The world of banking channels—specifically ATMs—continues to be dynamic and challenging for financial institutions. With the sunsetting of support for Microsoft XP, future Windows 7 migration, and the coming of EMV, banking personnel responsible for ATMs, channels, and line-of-business operations have much to think about. This is particularly important because XP is the operating system for many ATMs and banking sites.
After about a dozen years in the market, support for Windows XP will end on April 8, 2014. Microsoft will no longer provide security updates or technical support for the Windows XP operating system. While this is a high priority for FIs overall, not all are ready.
Anecdotal evidence suggests that many FIs are only recently rushing to meet the deadline. Some are working with their ATM manufacturers or service providers to receive extended, yet costly, coverage. This coverage would be needed, though, because such capabilities as writing custom code, security patches, and mapping of functionality to new software programs will still be required.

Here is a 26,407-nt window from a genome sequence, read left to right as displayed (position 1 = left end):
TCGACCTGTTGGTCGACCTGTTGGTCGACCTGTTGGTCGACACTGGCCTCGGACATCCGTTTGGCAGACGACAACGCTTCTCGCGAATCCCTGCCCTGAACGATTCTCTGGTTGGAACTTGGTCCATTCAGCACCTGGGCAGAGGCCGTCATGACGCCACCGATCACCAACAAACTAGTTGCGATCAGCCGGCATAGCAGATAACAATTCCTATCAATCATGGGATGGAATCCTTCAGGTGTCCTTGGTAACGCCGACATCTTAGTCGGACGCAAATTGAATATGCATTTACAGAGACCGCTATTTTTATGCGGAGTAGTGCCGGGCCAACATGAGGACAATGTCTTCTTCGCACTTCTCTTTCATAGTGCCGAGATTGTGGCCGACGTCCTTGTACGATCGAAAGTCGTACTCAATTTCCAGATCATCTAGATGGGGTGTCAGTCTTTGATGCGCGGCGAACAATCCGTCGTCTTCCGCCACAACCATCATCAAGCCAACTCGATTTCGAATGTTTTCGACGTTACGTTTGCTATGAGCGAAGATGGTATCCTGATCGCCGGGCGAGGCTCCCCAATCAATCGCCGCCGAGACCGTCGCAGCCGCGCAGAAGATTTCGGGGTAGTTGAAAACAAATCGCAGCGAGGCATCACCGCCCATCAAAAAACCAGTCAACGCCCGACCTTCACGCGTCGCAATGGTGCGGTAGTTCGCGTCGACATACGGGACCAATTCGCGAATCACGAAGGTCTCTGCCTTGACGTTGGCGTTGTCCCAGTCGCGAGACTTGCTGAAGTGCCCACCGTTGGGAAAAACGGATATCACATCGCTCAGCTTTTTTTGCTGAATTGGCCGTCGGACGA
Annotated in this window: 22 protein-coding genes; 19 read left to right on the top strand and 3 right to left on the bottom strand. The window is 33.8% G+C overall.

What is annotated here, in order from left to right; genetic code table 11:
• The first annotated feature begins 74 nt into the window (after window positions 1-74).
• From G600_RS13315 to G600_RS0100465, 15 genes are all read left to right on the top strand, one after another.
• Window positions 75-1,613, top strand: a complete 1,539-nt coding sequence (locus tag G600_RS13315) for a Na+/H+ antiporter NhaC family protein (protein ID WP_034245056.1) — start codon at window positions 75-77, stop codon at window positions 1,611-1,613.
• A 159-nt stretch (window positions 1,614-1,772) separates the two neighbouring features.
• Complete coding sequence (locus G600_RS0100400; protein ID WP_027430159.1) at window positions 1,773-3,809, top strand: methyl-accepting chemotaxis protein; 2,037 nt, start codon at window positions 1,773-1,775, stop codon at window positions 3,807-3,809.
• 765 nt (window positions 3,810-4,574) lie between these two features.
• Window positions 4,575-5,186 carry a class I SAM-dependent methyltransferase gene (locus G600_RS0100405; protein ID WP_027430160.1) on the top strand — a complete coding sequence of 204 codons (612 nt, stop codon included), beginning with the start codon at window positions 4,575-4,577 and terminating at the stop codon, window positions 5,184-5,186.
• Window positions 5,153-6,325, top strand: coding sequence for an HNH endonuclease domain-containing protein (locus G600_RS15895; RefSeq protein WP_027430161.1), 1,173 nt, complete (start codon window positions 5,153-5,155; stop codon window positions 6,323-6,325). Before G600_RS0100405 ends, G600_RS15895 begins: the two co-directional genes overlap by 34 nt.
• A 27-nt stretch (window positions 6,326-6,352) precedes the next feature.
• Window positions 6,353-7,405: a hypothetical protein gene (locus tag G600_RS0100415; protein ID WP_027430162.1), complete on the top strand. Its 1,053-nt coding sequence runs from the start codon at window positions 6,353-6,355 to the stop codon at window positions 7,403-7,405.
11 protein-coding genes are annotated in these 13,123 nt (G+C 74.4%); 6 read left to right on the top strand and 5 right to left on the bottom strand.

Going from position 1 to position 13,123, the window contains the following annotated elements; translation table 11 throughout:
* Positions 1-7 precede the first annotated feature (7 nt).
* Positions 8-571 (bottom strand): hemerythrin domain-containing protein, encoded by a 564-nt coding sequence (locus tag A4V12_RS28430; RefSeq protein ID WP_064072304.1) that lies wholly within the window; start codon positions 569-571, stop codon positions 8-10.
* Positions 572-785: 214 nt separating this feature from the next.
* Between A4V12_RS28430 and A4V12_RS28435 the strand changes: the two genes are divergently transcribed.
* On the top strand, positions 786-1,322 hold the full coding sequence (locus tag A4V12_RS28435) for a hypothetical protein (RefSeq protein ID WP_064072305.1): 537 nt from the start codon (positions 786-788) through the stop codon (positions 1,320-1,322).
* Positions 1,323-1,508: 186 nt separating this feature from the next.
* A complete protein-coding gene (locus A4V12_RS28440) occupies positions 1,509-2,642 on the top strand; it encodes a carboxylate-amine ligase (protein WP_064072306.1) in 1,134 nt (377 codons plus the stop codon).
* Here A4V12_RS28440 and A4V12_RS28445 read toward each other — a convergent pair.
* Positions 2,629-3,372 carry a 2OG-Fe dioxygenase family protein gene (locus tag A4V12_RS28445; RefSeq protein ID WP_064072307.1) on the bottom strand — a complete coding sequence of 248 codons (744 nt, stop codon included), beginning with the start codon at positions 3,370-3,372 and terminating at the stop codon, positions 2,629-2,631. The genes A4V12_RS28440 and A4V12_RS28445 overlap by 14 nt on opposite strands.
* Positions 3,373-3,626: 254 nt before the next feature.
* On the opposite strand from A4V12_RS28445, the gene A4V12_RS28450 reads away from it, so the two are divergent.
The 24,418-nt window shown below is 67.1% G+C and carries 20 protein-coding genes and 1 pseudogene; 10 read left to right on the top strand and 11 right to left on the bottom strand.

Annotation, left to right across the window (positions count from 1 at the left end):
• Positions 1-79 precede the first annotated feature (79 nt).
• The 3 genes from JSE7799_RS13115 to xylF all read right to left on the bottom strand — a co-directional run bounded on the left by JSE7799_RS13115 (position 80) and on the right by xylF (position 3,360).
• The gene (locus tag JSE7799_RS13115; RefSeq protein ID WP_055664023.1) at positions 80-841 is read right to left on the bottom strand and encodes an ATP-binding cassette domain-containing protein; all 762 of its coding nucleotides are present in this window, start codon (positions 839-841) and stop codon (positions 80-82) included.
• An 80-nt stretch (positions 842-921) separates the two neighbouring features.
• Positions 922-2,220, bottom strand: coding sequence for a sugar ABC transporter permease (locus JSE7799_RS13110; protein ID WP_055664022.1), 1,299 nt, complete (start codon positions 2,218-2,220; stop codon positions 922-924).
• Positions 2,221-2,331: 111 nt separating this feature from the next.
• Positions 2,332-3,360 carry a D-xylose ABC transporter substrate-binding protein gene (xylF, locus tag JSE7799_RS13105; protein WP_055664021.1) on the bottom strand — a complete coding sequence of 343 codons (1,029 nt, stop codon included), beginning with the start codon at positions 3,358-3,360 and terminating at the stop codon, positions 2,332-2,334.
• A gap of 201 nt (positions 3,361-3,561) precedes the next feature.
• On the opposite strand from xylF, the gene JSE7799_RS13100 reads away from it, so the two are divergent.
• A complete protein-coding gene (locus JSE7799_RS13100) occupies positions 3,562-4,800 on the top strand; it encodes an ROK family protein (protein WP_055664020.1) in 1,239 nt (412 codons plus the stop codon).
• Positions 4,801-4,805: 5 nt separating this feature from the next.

Additionally, few ATM owners in the United States have upgraded and activated their ATMs to EMV cards, as much of the industry’s attention has been focused on issuing of EMV-chip-bearing credit cards. Many, if not most, FIs, though, are in the process of determining the best course of action for their organizations, realizing that the use of chip-and-PIN EMV cards in Europe helped reduce ATM fraud by over one-third. However, many FIs are closely following the adoption of EMV-enabled credit cards and investments by merchants in their point-of-sale devices to guide their time frames and product road maps.
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